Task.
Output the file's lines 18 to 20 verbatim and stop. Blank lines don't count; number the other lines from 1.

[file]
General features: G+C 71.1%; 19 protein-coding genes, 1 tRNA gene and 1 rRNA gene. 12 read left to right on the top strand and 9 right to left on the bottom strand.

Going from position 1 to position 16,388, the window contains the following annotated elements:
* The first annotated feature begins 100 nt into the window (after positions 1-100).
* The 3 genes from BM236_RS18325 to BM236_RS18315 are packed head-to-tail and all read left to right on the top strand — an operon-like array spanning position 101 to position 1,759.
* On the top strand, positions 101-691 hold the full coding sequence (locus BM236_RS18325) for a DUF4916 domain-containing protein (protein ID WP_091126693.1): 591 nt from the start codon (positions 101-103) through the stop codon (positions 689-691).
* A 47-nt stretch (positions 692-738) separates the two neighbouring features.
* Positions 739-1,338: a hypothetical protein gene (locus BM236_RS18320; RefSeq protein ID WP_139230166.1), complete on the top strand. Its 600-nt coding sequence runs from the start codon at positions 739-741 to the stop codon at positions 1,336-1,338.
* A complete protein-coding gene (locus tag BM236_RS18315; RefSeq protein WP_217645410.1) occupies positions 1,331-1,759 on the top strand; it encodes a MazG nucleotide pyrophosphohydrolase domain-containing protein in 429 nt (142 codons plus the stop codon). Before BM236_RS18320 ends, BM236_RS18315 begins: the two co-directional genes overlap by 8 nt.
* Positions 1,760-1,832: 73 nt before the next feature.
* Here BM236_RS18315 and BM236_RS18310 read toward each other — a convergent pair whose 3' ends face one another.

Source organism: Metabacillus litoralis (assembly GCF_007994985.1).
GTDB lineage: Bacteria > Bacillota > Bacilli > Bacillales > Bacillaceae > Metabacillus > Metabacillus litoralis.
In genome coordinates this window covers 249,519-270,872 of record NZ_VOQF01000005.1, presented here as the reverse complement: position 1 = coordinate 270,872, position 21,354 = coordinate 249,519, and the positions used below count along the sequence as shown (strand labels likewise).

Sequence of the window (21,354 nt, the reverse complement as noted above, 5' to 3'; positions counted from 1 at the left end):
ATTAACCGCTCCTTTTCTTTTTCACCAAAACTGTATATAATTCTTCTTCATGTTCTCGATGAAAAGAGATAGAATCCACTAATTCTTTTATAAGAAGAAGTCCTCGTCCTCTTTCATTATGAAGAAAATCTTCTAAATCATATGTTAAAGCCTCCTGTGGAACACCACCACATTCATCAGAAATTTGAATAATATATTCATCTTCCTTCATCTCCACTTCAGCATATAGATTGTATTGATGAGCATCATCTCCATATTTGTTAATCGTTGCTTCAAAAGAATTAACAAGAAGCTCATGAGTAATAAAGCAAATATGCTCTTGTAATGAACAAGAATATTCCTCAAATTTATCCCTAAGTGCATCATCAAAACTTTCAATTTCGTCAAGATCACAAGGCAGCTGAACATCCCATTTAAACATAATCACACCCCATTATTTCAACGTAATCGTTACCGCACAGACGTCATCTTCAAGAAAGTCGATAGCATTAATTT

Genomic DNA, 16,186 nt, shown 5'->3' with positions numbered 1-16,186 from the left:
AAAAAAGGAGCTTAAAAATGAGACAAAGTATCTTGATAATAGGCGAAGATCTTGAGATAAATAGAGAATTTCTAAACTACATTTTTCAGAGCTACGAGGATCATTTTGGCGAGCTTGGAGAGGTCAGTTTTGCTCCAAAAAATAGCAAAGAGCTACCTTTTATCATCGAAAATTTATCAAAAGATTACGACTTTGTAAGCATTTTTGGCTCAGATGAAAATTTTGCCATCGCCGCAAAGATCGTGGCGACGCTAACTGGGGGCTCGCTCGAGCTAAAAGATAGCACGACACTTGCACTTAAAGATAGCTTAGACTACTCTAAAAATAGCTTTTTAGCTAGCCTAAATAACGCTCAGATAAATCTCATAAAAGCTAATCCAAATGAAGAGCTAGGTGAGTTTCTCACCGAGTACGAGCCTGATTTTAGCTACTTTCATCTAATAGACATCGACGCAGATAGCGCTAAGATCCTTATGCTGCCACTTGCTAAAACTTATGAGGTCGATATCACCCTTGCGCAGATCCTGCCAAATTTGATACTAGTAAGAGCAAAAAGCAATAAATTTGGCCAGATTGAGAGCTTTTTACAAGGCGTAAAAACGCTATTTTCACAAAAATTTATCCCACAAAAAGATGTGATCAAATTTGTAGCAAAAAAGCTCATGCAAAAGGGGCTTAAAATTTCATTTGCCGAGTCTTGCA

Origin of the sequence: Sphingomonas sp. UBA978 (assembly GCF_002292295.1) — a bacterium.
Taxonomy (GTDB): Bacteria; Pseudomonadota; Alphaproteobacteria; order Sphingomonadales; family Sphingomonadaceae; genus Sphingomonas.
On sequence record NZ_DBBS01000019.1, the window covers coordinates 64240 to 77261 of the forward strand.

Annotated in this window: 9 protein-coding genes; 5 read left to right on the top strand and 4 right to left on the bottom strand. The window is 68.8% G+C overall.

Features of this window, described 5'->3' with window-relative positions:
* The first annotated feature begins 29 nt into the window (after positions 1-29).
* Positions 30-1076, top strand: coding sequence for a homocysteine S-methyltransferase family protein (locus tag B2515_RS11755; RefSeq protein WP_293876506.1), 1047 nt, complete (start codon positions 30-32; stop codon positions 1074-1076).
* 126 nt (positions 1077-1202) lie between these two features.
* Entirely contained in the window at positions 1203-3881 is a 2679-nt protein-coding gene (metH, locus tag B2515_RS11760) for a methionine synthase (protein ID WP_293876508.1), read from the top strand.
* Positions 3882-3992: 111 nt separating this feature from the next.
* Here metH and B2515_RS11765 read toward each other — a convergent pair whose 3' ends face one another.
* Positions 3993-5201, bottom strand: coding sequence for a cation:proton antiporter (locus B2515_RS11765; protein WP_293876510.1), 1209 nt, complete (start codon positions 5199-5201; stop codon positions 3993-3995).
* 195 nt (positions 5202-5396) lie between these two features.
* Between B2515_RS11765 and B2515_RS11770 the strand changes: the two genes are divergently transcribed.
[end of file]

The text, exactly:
Origin of the sequence: Sphingomonas sp. UBA978 (assembly GCF_002292295.1) — a bacterium.
Taxonomy (GTDB): Bacteria; Pseudomonadota; Alphaproteobacteria; order Sphingomonadales; family Sphingomonadaceae; genus Sphingomonas.
On sequence record NZ_DBBS01000019.1, the window covers coordinates 64240 to 77261 of the forward strand.